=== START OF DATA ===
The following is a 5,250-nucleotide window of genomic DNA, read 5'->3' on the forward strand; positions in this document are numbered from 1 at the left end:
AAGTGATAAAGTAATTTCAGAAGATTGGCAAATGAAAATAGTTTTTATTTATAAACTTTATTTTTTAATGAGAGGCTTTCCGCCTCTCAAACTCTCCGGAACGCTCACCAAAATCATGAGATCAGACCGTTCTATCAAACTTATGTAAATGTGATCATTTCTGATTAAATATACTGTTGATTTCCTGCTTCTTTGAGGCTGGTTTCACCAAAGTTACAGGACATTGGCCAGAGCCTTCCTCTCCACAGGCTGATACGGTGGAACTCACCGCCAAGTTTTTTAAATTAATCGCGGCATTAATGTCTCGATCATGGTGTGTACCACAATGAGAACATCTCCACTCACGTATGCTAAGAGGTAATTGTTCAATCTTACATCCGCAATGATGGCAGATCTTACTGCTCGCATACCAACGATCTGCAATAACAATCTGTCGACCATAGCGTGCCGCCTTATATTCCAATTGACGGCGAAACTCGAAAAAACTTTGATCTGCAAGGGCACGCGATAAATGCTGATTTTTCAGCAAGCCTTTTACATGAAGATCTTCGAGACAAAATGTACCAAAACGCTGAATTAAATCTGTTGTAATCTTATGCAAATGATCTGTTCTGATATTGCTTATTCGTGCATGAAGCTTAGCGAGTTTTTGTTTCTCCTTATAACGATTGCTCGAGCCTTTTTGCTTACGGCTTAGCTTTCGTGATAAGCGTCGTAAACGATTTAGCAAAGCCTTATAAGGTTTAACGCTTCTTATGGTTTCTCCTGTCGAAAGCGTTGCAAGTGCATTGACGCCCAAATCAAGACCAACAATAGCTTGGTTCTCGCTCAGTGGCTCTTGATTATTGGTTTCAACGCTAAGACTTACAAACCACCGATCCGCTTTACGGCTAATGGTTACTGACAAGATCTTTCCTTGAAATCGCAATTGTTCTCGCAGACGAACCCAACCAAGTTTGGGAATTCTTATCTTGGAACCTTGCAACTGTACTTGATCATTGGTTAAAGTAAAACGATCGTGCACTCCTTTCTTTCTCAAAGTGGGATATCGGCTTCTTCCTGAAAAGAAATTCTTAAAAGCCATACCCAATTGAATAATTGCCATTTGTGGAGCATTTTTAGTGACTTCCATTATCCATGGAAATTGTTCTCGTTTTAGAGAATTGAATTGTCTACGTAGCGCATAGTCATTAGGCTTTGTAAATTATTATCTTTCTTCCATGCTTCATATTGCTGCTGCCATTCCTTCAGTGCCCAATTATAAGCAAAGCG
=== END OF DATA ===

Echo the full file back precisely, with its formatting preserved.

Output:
The following is a 5,250-nucleotide window of genomic DNA, read 5'->3' on the forward strand; positions in this document are numbered from 1 at the left end:
AAGTGATAAAGTAATTTCAGAAGATTGGCAAATGAAAATAGTTTTTATTTATAAACTTTATTTTTTAATGAGAGGCTTTCCGCCTCTCAAACTCTCCGGAACGCTCACCAAAATCATGAGATCAGACCGTTCTATCAAACTTATGTAAATGTGATCATTTCTGATTAAATATACTGTTGATTTCCTGCTTCTTTGAGGCTGGTTTCACCAAAGTTACAGGACATTGGCCAGAGCCTTCCTCTCCACAGGCTGATACGGTGGAACTCACCGCCAAGTTTTTTAAATTAATCGCGGCATTAATGTCTCGATCATGGTGTGTACCACAATGAGAACATCTCCACTCACGTATGCTAAGAGGTAATTGTTCAATCTTACATCCGCAATGATGGCAGATCTTACTGCTCGCATACCAACGATCTGCAATAACAATCTGTCGACCATAGCGTGCCGCCTTATATTCCAATTGACGGCGAAACTCGAAAAAACTTTGATCTGCAAGGGCACGCGATAAATGCTGATTTTTCAGCAAGCCTTTTACATGAAGATCTTCGAGACAAAATGTACCAAAACGCTGAATTAAATCTGTTGTAATCTTATGCAAATGATCTGTTCTGATATTGCTTATTCGTGCATGAAGCTTAGCGAGTTTTTGTTTCTCCTTATAACGATTGCTCGAGCCTTTTTGCTTACGGCTTAGCTTTCGTGATAAGCGTCGTAAACGATTTAGCAAAGCCTTATAAGGTTTAACGCTTCTTATGGTTTCTCCTGTCGAAAGCGTTGCAAGTGCATTGACGCCCAAATCAAGACCAACAATAGCTTGGTTCTCGCTCAGTGGCTCTTGATTATTGGTTTCAACGCTAAGACTTACAAACCACCGATCCGCTTTACGGCTAATGGTTACTGACAAGATCTTTCCTTGAAATCGCAATTGTTCTCGCAGACGAACCCAACCAAGTTTGGGAATTCTTATCTTGGAACCTTGCAACTGTACTTGATCATTGGTTAAAGTAAAACGATCGTGCACTCCTTTCTTTCTCAAAGTGGGATATCGGCTTCTTCCTGAAAAGAAATTCTTAAAAGCCATACCCAATTGAATAATTGCCATTTGTGGAGCATTTTTAGTGACTTCCATTATCCATGGAAATTGTTCTCGTTTTAGAGAATTGAATTGTCTACGTAGCGCATAGTCATTAGGCTTTGTAAATTATTATCTTTCTTCCATGCTTCATATTGCTGCTGCCATTCCTTCAGTGCCCAATTATAAGCAAAGCG